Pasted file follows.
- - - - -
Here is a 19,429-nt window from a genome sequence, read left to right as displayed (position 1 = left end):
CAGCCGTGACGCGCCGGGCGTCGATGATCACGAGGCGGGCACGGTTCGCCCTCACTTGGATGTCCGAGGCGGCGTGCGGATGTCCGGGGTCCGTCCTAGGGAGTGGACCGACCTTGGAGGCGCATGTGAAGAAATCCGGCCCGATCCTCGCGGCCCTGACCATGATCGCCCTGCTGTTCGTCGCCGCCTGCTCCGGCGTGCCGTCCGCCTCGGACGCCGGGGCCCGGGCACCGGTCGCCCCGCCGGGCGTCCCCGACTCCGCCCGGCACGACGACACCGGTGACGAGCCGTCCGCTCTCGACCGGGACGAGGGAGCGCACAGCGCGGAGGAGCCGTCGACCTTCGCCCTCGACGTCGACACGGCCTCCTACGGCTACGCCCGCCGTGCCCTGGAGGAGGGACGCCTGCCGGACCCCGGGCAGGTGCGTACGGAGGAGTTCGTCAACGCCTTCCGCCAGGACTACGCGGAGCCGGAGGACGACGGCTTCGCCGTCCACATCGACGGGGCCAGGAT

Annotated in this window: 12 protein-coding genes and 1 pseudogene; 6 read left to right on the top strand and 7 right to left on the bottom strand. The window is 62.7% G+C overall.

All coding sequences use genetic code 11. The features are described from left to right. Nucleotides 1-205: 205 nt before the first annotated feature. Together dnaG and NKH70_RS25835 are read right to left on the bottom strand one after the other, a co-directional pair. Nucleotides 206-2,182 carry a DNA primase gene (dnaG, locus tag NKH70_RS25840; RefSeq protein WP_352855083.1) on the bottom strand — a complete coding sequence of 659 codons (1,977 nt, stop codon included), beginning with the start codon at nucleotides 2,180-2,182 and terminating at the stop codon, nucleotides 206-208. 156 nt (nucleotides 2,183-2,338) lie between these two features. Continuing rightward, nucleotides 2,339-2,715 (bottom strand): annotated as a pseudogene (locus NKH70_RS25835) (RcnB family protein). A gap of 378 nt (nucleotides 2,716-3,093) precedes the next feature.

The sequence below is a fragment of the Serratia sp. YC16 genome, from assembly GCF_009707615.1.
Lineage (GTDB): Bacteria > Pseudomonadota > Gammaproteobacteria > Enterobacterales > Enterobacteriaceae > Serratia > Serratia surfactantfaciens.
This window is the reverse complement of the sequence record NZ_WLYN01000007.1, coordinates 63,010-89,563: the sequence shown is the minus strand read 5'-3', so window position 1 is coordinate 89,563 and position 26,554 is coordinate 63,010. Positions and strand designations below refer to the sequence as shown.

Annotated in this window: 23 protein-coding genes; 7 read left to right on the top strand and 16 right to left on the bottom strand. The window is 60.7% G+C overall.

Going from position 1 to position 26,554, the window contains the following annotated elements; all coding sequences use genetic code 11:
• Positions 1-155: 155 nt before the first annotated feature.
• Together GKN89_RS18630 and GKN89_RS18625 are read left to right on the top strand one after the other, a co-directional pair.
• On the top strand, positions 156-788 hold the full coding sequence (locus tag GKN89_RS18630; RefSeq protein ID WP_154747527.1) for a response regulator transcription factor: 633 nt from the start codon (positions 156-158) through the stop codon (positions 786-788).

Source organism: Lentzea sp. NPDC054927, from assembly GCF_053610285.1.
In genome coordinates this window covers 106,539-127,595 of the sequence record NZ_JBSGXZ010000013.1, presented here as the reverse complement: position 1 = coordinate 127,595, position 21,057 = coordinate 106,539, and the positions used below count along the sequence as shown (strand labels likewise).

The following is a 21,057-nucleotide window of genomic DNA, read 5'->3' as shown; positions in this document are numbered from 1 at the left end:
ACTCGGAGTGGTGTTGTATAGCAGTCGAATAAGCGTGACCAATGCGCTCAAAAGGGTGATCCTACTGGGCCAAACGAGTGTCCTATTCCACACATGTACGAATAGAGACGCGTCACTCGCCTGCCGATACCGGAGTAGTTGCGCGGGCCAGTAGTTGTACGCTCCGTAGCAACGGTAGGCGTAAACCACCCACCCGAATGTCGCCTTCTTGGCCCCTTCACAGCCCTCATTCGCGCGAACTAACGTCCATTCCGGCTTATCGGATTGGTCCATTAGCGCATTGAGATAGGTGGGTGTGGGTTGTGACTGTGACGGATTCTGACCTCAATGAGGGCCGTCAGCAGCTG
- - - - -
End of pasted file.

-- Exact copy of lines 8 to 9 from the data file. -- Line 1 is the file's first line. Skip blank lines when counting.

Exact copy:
Annotated in this window: 23 protein-coding genes; 7 read left to right on the top strand and 16 right to left on the bottom strand. The window is 60.7% G+C overall.

Going from position 1 to position 26,554, the window contains the following annotated elements; all coding sequences use genetic code 11: